Zara Penney said...

Kate, 70,000 ks seems like a long novel for a kid book genre. What age group are you aiming for? Did you check submissions?

I don't do this age group but I know lots of kids authors. I get the feeling that you might have a novel that is a little too bulky unless it's for older YA market. But even then might it be on the lengthy side?

It is getting vry close to 100,000k which is a manuscript too large for first time author.

what you should be doing is editing the story again. Check to see that you don't have show not tell, check the POV. Check to see that you don't have the word 'that' where you don't need.
Check the hooks. Check if too many characters to get through. Check dialogue.

Things you can get rejected for are quite simple sometimes. Length but they like your writing. Doesn't fit list but they like your writing. List is full but they like your writing. Like your writing but this won't fit in with this year's intake. Marketing considering wiping this list all together but they like your writing. Have their submissions been revised?
Have you started at the right spot ie., action. Is it directed for boys or girls? Boys are difficult readers in the main. In which case 70,000 k is too long. And would you be prepared to take smaller royalties and send it to an educational publisher? Would it be suitable for difficult readers? But it would have to probably be shorter. I think I feel that a good length for children is around the 40 to 50 K and at a stretch 60 thou.

Kate said...

Hi Zara,
Thanks for your help, but where did you get the 70000 figure from? I didn't say it was that long. In fact I didn't say how long it was at all. This book is aimed at 8-12-year-olds and is a fits into the figures you give for children, so nowhere near 70000 and definitely a long way from 100k.

Kate said...

Ah, I've just realised - I mentioned the book I'd just finished (a few posts before this) was 70000 words. My apologies, Zara, but that's a different book. That's YA, still in its first draft and definitely not ready for submitting yet. And it will probably be more like 60000 when it's finished. Sorry ofr the confusion.

Zara Penney said...

I probably should add here that I got rejected by the same publishing house and accepted by that very same publishng house. It was merely a matter of which editor it was that accepted it. There was a flaw in the m/s which was spotted by the editor and then it was subsequently pubbed. One editor who rejected it was a different person to one who accepted it. And they now have off shoots when they take over smaller pubs.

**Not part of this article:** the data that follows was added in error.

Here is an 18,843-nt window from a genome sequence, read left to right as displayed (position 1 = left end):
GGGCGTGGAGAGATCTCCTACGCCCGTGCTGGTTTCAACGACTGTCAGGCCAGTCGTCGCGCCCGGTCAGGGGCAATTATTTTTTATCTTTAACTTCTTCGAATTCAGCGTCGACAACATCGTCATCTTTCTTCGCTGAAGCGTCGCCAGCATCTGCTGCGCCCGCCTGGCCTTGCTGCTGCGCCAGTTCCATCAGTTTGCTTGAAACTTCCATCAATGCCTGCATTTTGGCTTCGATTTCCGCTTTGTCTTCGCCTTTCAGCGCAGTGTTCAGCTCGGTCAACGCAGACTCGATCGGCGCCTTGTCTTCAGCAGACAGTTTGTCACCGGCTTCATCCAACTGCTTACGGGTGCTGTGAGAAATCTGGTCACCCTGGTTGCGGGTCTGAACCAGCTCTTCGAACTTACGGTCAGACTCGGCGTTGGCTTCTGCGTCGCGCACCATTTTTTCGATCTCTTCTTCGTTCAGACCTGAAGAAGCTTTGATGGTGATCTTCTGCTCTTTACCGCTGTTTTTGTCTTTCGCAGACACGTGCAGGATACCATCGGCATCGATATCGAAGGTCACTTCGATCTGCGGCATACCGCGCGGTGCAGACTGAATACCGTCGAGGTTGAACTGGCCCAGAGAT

Check your synopsis. I have a theory that synopses shouldn't be written by the author. Some of them are very hard to get through. Make it clean simple and as short as you can.
Check your GMC = want/because/but) your story arc
but most importantly that length worries me.
my M/s had a problem in the middle. It was rhythm which slowed in the middle, causing a disconnect. It was, once I knew it, very easy to fix. And then got pubbed.

THere's a fantastic children book writers centre in an old prison which also has a writer in residence. It's a kind of writer's centre but for kids. You can often catch up with a writer in residence The lady who runs it is fantastic. There is also a society called SCBWI, which you google and can join as an associate. They have winter and summer conferences.
I got the impression you are in WA.
Victoria is very strong on budding authors. There's a retreat called Verena in the mountains in Sydney. Australia is verylucky to have a lot of support for children's writers. So google away and get some support.
That goes for everyone else in Oz.


Zara Penney said...

And John Marsden has a retreat which he holds writing courses for children's writing in country Victoria This is a wonderful place to stay for a weekend workshop. Can't remember what he calls it but it's got accommodation. Google John Marsden and also check through Children Book Council and Australian Society of Authors which I suspect you can join as an associate.